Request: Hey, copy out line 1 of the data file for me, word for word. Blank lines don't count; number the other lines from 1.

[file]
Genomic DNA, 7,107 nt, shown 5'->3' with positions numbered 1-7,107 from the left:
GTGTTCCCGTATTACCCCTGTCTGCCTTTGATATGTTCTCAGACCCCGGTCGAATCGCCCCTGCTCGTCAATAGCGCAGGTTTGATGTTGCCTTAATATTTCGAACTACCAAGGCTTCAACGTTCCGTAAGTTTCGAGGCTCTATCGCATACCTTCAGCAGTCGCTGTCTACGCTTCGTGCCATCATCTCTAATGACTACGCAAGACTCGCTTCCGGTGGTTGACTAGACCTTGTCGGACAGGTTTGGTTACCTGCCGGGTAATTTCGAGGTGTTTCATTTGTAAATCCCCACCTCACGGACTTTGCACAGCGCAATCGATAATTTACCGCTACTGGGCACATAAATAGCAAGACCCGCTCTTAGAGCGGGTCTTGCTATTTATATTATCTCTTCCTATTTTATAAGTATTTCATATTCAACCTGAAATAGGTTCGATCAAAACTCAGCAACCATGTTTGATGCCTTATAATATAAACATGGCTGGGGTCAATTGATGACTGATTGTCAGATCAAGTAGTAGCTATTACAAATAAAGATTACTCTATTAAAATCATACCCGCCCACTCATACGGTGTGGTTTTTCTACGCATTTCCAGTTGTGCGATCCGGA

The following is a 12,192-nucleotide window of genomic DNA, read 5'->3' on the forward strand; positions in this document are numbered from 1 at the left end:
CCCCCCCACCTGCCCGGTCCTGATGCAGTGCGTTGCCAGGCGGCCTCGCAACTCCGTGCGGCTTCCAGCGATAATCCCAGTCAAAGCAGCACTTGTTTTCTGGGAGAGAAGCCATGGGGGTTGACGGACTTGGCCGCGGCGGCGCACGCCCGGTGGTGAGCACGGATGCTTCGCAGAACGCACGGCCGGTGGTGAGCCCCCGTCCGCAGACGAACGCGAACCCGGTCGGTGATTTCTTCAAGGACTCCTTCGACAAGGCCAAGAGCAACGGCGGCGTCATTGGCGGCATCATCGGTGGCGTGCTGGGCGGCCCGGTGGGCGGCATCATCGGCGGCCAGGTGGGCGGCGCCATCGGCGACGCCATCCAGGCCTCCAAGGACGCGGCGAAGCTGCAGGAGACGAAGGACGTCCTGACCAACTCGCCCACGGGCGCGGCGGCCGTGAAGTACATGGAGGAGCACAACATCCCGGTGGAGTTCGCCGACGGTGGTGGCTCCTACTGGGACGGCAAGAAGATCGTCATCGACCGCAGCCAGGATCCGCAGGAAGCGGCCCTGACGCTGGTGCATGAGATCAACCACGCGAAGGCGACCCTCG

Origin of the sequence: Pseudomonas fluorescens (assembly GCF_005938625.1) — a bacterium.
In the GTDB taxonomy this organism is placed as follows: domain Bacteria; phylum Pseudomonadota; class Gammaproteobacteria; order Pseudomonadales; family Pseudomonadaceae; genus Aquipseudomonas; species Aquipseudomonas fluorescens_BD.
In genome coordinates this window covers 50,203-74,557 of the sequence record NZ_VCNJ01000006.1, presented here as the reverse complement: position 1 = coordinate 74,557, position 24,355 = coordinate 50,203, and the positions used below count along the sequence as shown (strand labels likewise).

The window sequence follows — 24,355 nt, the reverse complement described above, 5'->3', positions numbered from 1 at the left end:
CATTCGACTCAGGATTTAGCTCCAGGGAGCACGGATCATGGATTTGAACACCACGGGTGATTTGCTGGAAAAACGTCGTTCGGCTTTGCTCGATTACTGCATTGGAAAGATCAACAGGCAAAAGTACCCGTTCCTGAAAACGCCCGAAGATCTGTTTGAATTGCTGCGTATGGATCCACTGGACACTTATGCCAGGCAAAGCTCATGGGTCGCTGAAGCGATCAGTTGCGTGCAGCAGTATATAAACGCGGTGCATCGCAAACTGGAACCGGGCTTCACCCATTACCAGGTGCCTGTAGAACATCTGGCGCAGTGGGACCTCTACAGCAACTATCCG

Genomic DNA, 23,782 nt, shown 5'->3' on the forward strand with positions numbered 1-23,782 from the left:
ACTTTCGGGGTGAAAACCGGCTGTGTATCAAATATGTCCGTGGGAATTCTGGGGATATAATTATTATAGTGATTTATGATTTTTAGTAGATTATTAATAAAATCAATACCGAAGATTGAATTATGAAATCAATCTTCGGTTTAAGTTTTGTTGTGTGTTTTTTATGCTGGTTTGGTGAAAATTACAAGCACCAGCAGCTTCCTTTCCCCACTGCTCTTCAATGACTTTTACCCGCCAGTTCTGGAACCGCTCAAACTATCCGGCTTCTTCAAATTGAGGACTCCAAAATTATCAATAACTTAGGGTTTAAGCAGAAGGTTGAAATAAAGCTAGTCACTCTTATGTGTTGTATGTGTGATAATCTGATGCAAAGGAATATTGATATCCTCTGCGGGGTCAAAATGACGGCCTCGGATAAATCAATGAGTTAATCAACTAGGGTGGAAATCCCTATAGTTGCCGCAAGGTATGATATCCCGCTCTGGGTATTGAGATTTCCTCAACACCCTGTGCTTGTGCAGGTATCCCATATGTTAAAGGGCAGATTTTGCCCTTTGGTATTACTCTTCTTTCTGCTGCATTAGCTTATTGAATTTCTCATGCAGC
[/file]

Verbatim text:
Genomic DNA, 7,107 nt, shown 5'->3' with positions numbered 1-7,107 from the left: